The costs of food-borne illness

Published: Mon 2 Dec 2002 09:31 AM
The costs of food-borne illness
Food-borne illness is costing New Zealand at least $55 million a year and that’s possibly just the tip of the iceberg.
‘Keep it Cool’ is the theme of this year’s Foodsafe Week being held from 2 to 8 December. The week is organised by the New Zealand Foodsafe Partnership, a group of organisations with an interest in food safety.
New Zealand Food Safety Authority Executive Director Andrew McKenzie says its easy to avoid getting ill from food, especially in the home.
“Food-borne illness is caused by bacteria which multiply very fast on food in moist, warm conditions. Summer is an especially hazardous time for food-borne illness but handling food properly can stop the bacteria from making people sick,” Dr McKenzie said.
“There are approximately 119,000 cases of food-borne illness in New Zealand each year. About 40 percent of those cases are caused by incorrect food handling in the home. A couple of simple actions like washing your hands regularly and keeping food in the fridge can save people a lot of problems, not to mention a trip to the doctor or worse, hospital. The last thing people need this Summer is to make their friends and family sick. Safe food handling practises are vital in the home,” Dr McKenzie said.
“Maintaining your fridge properly is also important. It should be kept at a temperature of between 0 and 4 degrees Celcius and the seals should be in good condition.”
Dr McKenzie says there is a perception that food-borne illness is a minor tummy bug that causes a little discomfort and inconvenience.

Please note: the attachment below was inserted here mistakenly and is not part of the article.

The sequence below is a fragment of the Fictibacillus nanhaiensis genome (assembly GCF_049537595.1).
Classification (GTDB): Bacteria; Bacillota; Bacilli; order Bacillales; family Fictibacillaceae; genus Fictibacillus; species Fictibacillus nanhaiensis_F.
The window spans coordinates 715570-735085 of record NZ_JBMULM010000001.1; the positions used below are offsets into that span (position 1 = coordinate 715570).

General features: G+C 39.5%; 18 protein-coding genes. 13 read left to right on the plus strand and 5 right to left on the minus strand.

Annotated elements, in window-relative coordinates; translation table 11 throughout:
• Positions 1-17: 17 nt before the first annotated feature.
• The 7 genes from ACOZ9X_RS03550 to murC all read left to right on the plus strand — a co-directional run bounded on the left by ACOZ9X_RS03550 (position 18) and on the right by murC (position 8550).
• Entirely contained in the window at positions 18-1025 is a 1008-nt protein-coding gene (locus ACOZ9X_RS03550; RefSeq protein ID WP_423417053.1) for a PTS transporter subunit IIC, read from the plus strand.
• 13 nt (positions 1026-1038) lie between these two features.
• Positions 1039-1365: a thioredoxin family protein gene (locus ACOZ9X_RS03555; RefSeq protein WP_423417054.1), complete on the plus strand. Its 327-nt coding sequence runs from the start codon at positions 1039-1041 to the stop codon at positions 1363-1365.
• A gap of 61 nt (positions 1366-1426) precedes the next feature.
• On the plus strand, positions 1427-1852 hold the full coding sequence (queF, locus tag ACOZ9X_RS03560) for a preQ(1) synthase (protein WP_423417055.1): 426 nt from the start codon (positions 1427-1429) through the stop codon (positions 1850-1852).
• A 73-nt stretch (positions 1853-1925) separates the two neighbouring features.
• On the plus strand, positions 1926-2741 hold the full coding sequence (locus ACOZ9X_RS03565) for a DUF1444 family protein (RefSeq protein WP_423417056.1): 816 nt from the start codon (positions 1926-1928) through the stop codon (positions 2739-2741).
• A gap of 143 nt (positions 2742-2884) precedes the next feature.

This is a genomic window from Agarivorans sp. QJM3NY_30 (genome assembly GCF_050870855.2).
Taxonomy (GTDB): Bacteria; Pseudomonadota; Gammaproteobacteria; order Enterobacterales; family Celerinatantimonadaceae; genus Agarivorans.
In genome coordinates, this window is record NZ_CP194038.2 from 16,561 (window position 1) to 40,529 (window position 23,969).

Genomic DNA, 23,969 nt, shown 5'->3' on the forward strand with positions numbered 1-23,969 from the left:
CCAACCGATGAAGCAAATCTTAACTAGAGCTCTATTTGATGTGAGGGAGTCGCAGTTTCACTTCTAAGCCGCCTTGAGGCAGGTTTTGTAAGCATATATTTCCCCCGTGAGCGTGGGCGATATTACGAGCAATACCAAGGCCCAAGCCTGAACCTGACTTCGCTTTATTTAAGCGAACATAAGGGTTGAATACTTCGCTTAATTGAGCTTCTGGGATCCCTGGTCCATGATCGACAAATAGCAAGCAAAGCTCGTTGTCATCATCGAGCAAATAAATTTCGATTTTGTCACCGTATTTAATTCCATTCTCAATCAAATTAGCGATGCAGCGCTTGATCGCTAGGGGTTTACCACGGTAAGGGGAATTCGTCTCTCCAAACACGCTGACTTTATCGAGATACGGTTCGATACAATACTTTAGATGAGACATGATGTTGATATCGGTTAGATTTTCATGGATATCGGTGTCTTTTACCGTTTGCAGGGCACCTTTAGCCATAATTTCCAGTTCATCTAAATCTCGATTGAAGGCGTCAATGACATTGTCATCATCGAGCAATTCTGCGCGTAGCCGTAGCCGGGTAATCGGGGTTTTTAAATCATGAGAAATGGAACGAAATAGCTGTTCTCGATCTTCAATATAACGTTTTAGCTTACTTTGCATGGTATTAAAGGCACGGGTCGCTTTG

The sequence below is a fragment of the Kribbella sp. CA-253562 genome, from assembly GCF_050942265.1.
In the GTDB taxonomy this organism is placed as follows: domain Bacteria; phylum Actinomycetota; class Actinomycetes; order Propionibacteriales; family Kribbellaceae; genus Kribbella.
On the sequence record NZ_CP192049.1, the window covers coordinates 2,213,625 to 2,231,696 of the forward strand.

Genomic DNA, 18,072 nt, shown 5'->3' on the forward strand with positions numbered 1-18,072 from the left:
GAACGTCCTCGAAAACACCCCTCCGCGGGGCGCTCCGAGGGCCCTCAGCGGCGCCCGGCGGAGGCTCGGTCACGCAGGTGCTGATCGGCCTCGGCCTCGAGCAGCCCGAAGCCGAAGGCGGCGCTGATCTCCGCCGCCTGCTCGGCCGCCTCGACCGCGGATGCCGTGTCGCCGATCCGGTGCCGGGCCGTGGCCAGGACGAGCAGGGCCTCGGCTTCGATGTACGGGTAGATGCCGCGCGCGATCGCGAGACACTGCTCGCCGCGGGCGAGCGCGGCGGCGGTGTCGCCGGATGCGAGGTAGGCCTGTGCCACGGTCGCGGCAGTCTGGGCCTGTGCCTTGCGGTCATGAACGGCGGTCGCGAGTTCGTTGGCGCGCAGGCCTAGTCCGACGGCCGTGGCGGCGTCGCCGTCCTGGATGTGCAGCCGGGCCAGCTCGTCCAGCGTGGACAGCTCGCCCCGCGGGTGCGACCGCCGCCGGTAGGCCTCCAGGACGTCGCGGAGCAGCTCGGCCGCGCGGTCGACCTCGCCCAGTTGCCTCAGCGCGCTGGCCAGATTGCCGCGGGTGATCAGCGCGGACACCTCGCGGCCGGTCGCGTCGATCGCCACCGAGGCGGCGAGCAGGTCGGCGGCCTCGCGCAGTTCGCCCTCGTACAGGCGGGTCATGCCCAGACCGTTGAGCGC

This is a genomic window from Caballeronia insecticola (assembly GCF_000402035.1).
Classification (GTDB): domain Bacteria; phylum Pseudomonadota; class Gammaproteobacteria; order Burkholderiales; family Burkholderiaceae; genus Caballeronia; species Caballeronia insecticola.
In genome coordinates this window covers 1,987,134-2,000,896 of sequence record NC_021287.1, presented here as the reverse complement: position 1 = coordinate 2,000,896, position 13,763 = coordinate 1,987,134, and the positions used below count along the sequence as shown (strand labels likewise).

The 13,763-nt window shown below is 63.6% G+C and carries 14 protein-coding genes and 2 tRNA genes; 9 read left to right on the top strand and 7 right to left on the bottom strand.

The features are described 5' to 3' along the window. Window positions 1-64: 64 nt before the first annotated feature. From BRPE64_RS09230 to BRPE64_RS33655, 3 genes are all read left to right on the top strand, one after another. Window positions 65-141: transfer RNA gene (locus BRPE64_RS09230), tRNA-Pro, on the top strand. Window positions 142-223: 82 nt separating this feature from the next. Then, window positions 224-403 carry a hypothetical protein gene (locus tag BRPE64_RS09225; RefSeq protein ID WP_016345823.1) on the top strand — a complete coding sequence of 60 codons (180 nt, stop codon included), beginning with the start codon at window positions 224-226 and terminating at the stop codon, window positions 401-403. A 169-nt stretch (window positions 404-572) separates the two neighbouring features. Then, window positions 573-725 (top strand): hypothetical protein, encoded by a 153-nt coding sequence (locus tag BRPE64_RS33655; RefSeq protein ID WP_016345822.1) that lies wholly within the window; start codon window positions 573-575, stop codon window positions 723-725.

“While this is true for a majority of cases, food-borne illness can also lead to death and in the case of listeriosis, spontaneous abortion.”
“You can’t put a price on a loss of life, but research suggests that food-borne illness is costing New Zealand $55 million a year in lost productivity, medical costs and other associated costs – that’s $462 per sick person. Scientists believe that figure is conservative and could climb to as high as approximately $90 million. That’s a waste of money when food-borne illness is so easy to avoid.”
The New Zealand Foodsafe Partnership promotes food safety messages to consumers with an emphasis on the 4Cs - clean, cook, cover, chill. Our messages are simple:
Clean hands before handling food. Wash knives and utensils and scrub chopping boards.
Cook chicken, meat patties and sausages thoroughly. Reheat leftovers till steaming hot.
Cover food. Store raw and cooked food separately.
Chill food. Use a chilly bin with a frozen chill pad when cooking and eating outdoors.
Other food safety tips include:
Always wash your hands before handling food, after handling raw meat and poultry, after going to the toilet, after changing nappies, handling pets or garden.
Defrost frozen food thoroughly before cooking.
Cool hot foods no longer than two hours before refrigerating.
Reheat leftovers until steaming hot throughout and do not reheat more than once.
Minced meat, sausages and poultry need to be cooked until juices run clear.
Pre-cook meat before barbecuing.
Keep cooked and raw meat separate.
Cover all foods before putting them in the fridge.
Keep raw meat and poultry covered and away from ready to eat cooked products, fruit and vegetables.
Store raw meats and poultry in the bottom of the fridge.
Don’t defrost food on the bench.
Keep food very hot or very cold.
Throw away food that has been kept at room temperature for more than two hours.
The New Zealand Foodsafe Partnership was set up in 1998 with a small group of representatives from the food industry, consumer groups, public health groups, MAF Food (now the New Zealand Food Safety Authority) and the Ministry of Health, to promote consistent and appropriate food safety messages to New Zealand consumers.
It was formed as a result of concern about high levels of food-borne illness in New Zealand and recognition that no matter how much care is taken to produce safe food, food handling by consumers at home plays a key role in preventing food-borne illness.
More information on safe food handling practices is available at http:// or http:// .

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